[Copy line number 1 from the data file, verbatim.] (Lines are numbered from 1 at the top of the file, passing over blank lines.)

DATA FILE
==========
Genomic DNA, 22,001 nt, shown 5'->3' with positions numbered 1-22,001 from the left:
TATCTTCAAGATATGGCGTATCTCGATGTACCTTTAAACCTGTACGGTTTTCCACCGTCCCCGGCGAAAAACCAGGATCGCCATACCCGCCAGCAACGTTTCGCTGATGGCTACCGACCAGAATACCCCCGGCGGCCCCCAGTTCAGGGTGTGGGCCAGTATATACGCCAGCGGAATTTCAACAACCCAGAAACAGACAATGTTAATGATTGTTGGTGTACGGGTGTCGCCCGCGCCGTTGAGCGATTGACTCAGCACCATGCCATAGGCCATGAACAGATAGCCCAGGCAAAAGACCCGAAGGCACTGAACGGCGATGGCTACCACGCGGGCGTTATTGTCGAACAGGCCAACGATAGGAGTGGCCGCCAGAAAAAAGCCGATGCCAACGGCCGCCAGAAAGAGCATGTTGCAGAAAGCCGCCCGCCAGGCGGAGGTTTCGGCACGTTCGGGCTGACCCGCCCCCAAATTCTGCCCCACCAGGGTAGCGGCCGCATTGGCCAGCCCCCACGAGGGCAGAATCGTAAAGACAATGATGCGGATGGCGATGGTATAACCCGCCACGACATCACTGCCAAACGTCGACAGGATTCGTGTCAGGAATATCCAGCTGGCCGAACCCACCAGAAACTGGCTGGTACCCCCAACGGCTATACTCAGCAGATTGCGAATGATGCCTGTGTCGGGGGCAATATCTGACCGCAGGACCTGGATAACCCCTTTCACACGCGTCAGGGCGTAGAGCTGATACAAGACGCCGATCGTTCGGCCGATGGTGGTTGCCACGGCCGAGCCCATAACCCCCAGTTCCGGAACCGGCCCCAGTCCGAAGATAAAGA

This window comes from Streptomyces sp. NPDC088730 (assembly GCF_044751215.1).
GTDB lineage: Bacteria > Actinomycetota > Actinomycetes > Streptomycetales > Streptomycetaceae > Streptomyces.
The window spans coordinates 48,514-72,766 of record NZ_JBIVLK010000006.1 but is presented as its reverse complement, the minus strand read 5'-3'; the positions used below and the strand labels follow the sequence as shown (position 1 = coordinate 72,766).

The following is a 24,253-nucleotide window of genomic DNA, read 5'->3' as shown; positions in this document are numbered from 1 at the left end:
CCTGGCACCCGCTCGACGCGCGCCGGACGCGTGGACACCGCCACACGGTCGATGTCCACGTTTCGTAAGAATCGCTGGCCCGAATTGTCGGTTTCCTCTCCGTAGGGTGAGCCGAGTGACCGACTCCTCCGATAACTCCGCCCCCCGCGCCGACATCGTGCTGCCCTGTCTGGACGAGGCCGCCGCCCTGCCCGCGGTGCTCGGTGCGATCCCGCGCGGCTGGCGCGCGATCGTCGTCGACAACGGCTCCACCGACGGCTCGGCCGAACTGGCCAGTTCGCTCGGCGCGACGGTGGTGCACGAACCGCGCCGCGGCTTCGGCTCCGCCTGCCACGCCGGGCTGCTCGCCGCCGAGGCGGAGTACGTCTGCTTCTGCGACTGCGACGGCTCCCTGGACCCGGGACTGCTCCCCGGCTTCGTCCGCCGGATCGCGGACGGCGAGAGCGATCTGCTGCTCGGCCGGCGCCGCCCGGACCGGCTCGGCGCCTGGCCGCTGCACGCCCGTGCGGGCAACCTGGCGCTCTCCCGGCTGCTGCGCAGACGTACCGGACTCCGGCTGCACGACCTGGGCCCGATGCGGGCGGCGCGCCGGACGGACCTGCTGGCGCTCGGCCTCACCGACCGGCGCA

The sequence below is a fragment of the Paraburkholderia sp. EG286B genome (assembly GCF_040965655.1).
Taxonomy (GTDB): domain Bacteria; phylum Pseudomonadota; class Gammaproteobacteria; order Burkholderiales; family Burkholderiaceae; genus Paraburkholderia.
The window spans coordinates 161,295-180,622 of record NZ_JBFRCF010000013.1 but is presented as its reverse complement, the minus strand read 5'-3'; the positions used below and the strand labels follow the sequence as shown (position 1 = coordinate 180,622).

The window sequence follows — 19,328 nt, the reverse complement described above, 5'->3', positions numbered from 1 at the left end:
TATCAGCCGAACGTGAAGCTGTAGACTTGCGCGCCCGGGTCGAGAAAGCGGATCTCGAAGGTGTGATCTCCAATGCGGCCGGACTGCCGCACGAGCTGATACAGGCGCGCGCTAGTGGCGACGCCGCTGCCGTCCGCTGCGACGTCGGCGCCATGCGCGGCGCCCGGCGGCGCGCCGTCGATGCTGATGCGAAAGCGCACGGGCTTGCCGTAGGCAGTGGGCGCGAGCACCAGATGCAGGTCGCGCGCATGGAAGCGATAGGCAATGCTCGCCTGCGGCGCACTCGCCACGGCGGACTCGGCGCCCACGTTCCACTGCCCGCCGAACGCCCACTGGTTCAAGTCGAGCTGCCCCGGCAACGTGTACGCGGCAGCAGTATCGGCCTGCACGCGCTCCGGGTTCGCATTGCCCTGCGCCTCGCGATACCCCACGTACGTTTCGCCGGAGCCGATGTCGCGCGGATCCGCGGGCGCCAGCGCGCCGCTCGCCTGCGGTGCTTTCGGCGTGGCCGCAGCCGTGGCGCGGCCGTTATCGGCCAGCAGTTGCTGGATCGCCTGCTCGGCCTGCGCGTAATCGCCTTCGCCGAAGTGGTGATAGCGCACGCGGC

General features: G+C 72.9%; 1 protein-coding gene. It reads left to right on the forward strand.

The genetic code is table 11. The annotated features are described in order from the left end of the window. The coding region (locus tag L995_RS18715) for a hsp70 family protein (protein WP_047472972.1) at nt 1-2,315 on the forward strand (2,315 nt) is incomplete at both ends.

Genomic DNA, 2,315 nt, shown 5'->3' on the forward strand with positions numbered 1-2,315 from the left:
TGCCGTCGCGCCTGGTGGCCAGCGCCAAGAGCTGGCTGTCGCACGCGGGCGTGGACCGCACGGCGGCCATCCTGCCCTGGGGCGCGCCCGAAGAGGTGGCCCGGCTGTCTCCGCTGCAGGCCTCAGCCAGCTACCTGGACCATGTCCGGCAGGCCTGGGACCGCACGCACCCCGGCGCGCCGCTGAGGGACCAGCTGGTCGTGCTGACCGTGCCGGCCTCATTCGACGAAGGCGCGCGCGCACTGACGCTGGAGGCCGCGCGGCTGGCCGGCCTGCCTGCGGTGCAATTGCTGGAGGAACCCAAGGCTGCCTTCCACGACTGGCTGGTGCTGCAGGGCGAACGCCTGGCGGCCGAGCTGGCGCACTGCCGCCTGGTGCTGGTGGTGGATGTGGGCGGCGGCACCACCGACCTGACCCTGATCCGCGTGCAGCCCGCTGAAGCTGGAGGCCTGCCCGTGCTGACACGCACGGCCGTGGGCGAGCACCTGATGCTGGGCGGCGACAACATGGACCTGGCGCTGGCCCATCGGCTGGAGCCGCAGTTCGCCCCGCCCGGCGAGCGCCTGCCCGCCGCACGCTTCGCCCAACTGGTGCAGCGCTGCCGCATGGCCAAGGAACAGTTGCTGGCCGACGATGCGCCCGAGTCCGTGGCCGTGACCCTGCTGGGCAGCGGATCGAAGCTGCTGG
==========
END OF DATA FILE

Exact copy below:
Genomic DNA, 22,001 nt, shown 5'->3' with positions numbered 1-22,001 from the left: